The Shanghai Dragons have had an incredible comeback story after their winless inaugural season, to becoming Stage 3 champions just weeks ago. While some of their success comes after replacing their line-up with an almost entirely new roster after Season 1, hiring BlueHaS as Head Coach for Season 2 has been a great boon.

Dedicated to his job and barely allowing himself some personal time, I was grateful for the opportunity to speak with BlueHaS to talk about his work in shaping the Dragons to who they are now. We discussed what has changed this season for the team, what to expect going forward, and I dug to find out a bit more about him and his style of coaching to maybe fine clues about where their successes are coming from.

This is part 2 of the interview where we discussed his style of coaching. In Part 1 we talked about the Season 3 playoffs and what is to come in Stage 4.


Basic question to warm up. Some fans don’t know what exactly an Overwatch coach does beyond having a vague, general idea. For you, what is a normal day like coaching?

It’s very identical to a lot of the esports structures that people have known in the past. It is just us waking up, practicing every day, doing scrim blocks and reviewing them, and then looking ahead on what to work on and what to develop further.

Coaches, including myself, are integrated into everyday life of these players other than their private life, which I don’t interfere with. Even during small talk with them, I’m always giving feedback and consulting with them, and always asking the players their opinions of my ideas. I also give them recommendations on what to work on and develop further.

2019_S3W5D1_0532_Shanghai Dragons Walkout_Ben Pursell.jpg Photo by Robert Paul for Blizzard Entertainment

What is your coaching style?

I think that I’m not aggressive or authoritative by any means, despite me being a head coach in title and what it may look like on the outside. On the inside I really do not like holding any distance or trying to separate myself from the rest of the teammates. As a result, I will often just be very friendly towards my team members, and try to act as an older brother to them.

I think that defines my style, where I try to approach the players in a friendly manner so they trust me.

Are there coaches from other sports that have influenced how you coach?

I don’t necessarily try to replicate a coaching style. I would much rather prefer to have my own attitude and my own philosophy. If I had to give shout-outs to one of the coaches I indeed respect, it would be kkOma from SKT for League of Legends since he is undoubtedly one of the most successful esports coaches of all time. [Kkoma is currently head coach of SK Telecom T1. His tournament results on Liquipedia.]

How much of any given map do players use a strategy created by you or the staff, and not just the players being good at what they do?

Even though a lot of people think that Shanghai is a very mechanically-intensive team, and that is true, but what a lot of people may not notice is how strategically adept we are and how we often play toward specific stratagems and exploits. As a result, I think despite there being deviations across players, since some are more independent than others, I think the overall score of strategy over player skill would be 50-50.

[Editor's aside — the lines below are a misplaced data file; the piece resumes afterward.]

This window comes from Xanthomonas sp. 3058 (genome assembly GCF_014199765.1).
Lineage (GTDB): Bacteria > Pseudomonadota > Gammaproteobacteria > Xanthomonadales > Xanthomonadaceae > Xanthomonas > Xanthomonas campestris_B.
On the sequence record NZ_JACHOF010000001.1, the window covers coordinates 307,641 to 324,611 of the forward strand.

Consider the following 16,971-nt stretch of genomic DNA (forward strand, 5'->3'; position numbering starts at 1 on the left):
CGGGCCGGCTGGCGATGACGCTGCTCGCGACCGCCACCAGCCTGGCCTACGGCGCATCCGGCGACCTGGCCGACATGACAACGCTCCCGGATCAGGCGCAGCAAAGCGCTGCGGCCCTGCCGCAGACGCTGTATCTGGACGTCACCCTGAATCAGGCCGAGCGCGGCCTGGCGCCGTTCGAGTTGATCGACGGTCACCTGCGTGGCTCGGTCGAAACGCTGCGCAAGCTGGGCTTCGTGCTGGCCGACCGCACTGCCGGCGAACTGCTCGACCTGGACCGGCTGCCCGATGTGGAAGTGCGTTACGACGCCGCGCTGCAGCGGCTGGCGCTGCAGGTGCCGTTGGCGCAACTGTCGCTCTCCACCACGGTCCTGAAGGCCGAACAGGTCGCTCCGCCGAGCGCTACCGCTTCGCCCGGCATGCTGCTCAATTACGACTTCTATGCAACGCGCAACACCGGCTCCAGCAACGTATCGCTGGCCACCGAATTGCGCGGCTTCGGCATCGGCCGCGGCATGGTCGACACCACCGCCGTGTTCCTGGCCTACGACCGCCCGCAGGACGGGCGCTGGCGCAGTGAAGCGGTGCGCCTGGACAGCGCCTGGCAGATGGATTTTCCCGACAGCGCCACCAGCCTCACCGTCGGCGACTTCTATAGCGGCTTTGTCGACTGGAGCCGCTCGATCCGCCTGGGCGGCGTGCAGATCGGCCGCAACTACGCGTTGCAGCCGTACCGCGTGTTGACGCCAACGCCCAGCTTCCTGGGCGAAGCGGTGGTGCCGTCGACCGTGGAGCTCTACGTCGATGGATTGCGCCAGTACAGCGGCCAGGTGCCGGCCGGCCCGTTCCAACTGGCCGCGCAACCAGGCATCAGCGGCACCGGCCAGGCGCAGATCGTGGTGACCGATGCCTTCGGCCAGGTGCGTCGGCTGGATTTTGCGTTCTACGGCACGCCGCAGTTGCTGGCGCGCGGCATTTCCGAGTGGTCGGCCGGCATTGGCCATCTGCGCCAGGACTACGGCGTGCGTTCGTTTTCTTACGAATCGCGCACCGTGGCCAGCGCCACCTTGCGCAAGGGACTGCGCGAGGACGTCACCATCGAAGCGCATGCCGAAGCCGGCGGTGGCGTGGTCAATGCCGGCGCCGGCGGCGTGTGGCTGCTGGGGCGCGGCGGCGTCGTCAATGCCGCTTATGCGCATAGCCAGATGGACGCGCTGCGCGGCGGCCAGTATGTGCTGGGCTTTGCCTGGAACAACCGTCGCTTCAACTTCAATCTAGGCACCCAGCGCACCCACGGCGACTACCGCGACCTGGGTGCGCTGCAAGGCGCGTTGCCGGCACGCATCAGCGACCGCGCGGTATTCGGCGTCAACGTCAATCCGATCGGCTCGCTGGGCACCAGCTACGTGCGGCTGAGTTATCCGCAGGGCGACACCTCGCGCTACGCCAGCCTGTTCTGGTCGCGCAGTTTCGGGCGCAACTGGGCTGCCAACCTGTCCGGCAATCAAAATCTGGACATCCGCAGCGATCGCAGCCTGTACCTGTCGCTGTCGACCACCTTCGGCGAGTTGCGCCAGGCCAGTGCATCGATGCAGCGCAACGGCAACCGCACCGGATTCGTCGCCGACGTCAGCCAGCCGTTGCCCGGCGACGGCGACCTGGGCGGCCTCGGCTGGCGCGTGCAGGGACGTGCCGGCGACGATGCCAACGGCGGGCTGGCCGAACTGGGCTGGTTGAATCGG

133440_S3W5D1_GuangzhouChargeVsShanghaiDragons_Stewart VollandD.jpg Photo by Robert Paul for Blizzard Entertainment

How do you work on team synergy to help everyone enable one another?

That’s a very difficult question because there is no set formula or set exercise that you do to increase teamwork, otherwise it would be too easy. If I have to provide an example, it would be that during scrims during feedback, I often emphasize overall cohesion and the overall structure of how the team plays, instead looking at individual mistakes or individual parts of the machine. Looking at the big picture often helps the team look beyond the individual and see themselves as a part of the team rather than being the players themselves.

What’s something that has proven effective for you in getting success out of the team?

I think the philosophy I’ve followed a lot is prioritizing my players, thinking of my players before the meta. I rarely enforce a specific character or specific strategy. If they pushed back and said that they don’t feel comfortable, I strive to find the balance between comfort and something that is competitively viable. As a result, I was able to break the mold that a lot of teams have set, like the GOATs meta. I think that was a major form of success that our team was able to get just because I had that mentality.

2019-S4W1D4-132423-Se Yeon -Geguri- Kim-Robert Paul.jpg Photo by Robert Paul for Blizzard Entertainment

Last question, what do you find enticing about your job, or what makes you excited about your job when you wake up every day?

Esports is what I’m passionate about and what I love to do a lot. Since I have the ability to do what I love most and continue pushing forward, that is the main reason why I am so happy being an esports coach and feel satisfied.


Follow me on Twitter at Sabriality.

Cover Photo by Robert Paul for Blizzard Entertainment